“India: A country said to have two real religions – cinema and cricket.”

Two brothers are being groomed by their father to become the greatest cricketers in India. Radha, the elder, with his film-star looks and love of the game, is the better of the two, and it's accepted that he will be the star. But as they grow up, Radha's skill diminishes, just a little, but enough for him to be eclipsed by the younger Manju, whose attitude to the game is more ambivalent. Their mother having disappe/>
...more
Selva Subramanian
Sep 08, 2018 rated it really liked it
Shelves: literary-fiction
A good book, but it could have been better. In the same mould as the author's The White Tiger, only this lacks the sledgehammer effect of TWT. The story is that of two brothers who hail from a slum in Mumbai, both teenagers, both gifted cricketers, and what the Indian selection system does with them. I always write in many of my reviews that a book could have been trimmed by say 50-100 pages, but only with this novel, I thought, the story could have had more heft with a 50 more pages or a bit mo ...more
Anirvan Ghosh
Sep 25, 2016 rated it liked it
When you're reading an Arvind Adiga book you know that the characters are going to be close to the Indian reality, in which hundreds of millions live. And that is a life of hard work and low wages, in towns with poor infrastructure. Most people lose hope of ever breaking out of that vicious circle.

In his first, brilliant novel 'White Tiger' Adiga created a protagonist who was determined to succeed despite his difficult circumstances, and as it turned out, at any cost. His second nove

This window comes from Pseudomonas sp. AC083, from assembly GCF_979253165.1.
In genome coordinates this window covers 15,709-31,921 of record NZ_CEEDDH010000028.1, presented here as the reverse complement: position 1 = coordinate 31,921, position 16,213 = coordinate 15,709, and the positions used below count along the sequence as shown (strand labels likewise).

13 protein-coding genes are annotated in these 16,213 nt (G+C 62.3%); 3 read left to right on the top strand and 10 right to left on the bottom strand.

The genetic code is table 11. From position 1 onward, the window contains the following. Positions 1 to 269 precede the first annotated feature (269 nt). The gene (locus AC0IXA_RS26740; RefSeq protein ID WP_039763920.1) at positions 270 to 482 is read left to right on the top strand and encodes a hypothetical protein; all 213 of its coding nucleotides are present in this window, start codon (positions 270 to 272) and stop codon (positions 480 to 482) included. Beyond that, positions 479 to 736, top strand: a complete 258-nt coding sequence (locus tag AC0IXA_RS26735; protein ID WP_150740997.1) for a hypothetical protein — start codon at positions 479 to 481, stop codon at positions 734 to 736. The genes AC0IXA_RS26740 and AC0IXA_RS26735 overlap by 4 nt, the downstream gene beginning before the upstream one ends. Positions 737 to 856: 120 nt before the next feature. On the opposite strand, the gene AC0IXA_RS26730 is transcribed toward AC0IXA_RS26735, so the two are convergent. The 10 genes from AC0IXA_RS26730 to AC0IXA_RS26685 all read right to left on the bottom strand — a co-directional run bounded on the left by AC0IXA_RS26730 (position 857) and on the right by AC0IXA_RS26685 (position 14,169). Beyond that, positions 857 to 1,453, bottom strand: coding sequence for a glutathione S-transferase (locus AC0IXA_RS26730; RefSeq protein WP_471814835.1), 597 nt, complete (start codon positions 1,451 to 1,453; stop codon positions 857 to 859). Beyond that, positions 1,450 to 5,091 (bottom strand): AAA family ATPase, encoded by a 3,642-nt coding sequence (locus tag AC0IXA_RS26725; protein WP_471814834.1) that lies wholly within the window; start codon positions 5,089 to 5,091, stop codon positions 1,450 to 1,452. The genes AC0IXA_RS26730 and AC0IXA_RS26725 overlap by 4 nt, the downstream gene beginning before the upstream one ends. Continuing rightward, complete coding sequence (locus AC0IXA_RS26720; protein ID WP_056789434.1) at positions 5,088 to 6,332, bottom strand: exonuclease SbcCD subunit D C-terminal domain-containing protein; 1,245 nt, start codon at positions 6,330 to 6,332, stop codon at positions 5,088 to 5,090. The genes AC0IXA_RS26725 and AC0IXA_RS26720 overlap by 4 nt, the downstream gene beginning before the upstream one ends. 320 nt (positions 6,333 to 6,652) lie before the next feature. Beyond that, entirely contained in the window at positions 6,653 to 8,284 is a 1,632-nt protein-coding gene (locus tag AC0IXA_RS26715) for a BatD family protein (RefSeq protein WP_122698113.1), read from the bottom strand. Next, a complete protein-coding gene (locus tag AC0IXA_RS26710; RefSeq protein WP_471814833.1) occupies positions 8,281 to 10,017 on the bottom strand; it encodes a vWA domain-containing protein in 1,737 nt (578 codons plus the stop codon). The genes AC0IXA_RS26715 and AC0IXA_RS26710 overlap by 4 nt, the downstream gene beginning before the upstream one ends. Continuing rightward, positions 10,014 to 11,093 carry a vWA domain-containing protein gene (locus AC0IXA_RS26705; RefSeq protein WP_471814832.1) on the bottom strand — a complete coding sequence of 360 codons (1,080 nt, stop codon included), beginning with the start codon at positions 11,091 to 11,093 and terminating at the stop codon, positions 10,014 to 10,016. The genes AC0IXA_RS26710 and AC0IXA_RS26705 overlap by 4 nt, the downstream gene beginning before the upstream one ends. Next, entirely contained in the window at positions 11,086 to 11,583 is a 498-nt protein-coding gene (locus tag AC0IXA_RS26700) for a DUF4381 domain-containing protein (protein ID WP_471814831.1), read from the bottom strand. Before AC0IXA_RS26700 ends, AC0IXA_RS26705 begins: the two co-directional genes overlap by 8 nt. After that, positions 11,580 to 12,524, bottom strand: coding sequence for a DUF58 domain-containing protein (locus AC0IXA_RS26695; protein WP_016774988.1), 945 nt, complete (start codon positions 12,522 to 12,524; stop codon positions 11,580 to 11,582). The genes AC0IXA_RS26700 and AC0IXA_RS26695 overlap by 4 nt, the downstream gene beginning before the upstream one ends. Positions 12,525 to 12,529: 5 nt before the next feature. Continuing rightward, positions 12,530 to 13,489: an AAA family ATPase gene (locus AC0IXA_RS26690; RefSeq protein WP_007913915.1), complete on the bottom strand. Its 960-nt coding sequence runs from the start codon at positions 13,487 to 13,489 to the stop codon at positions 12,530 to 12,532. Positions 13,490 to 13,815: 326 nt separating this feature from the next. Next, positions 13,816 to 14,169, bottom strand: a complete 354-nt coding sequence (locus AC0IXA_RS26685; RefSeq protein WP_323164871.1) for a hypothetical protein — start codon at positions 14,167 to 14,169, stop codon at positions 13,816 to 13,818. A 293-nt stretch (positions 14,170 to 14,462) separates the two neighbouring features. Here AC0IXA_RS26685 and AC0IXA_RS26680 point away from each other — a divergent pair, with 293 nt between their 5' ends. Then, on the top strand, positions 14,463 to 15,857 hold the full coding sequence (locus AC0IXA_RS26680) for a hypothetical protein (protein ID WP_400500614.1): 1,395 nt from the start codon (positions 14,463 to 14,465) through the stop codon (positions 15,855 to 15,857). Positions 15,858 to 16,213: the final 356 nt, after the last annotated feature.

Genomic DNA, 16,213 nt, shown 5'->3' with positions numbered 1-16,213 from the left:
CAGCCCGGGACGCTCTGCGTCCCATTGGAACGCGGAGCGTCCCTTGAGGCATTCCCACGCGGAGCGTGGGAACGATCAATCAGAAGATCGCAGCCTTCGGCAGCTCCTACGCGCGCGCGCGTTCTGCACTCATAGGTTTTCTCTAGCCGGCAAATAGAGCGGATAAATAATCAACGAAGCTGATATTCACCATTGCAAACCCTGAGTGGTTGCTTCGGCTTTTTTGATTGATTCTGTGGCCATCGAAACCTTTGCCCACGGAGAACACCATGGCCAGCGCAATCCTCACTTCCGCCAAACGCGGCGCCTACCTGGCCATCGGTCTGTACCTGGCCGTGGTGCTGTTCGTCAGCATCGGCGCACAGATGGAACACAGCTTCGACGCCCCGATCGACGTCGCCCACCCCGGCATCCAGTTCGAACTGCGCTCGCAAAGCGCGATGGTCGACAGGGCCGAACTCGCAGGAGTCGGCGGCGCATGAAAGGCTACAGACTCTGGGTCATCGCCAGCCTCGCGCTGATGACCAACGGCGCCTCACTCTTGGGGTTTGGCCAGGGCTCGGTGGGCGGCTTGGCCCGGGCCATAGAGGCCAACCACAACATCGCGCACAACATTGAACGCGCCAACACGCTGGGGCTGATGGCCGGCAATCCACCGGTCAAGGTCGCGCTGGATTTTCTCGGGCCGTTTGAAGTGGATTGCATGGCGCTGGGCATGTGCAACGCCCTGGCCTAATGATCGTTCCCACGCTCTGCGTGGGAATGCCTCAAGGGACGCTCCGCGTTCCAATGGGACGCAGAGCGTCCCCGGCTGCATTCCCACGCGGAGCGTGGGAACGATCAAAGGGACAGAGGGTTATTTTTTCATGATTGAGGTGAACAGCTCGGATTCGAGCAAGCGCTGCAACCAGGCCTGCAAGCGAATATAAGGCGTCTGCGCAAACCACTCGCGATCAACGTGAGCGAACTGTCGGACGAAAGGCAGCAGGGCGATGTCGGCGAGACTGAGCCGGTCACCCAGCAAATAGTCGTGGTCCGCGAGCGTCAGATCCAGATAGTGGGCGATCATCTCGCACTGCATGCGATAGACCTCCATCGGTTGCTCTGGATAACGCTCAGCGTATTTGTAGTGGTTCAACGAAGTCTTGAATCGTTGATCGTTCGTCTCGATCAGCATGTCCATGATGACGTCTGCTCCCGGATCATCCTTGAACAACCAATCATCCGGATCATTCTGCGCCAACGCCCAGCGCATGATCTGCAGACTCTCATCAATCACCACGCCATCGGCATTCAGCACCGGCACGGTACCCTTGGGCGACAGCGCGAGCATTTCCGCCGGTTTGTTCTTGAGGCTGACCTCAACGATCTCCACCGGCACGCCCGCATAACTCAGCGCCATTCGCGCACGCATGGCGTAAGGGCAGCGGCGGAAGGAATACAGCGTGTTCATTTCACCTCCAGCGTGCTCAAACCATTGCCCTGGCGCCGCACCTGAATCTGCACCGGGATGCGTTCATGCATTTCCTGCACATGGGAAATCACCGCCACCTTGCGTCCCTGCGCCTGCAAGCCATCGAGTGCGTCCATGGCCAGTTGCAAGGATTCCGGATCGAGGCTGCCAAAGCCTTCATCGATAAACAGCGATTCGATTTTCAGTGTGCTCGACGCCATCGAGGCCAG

...more
Val
Oct 04, 2016 rated it really liked it  ·  review of another edition
Shelves: world-extra
I'm not sure what tennis coach and father of champion siblings, Richard Williams, thinks about this book, but I loved it. The ambitious father in this book is Mohan Kumar, who trains his sons Radha and Manju to be the best and second-best batsmen in the world (or close to it, the best in the Mumbai school cricket league) using a mixture of determination, superstition and rituals, and presumably quite a lot of ability.
This is Aravind Adiga, so we should know the novel is going to be satiric
...more
Trevor
Sep 22, 2016 rated it did not like it  ·  review of another edition
Usually I don't write reviews of books that I do not enjoy, but this is an exception.

This book was awful, with no redeeming features, it was:

1) Poorly structured
2) Had characters who were not properly fleshed out
3) Verbose
4) Homophobic
5) Unrealistic dialoge - even considering the main characters were teenage boys.

I was given a copy of this book by the publisher for an honest review.

Sorin Hadârcă
Dec 17, 2016 rated it liked it
Shelves: india, asia
Unlike the White Tiger and the Last Man in Tower, this new novel is clumsy. At times it's projected as Cain vs. Abel story, then as that of a boy resisting his homosexuality. Setting a man free in modern Bombay is a captivating undertone, but its ending is lose.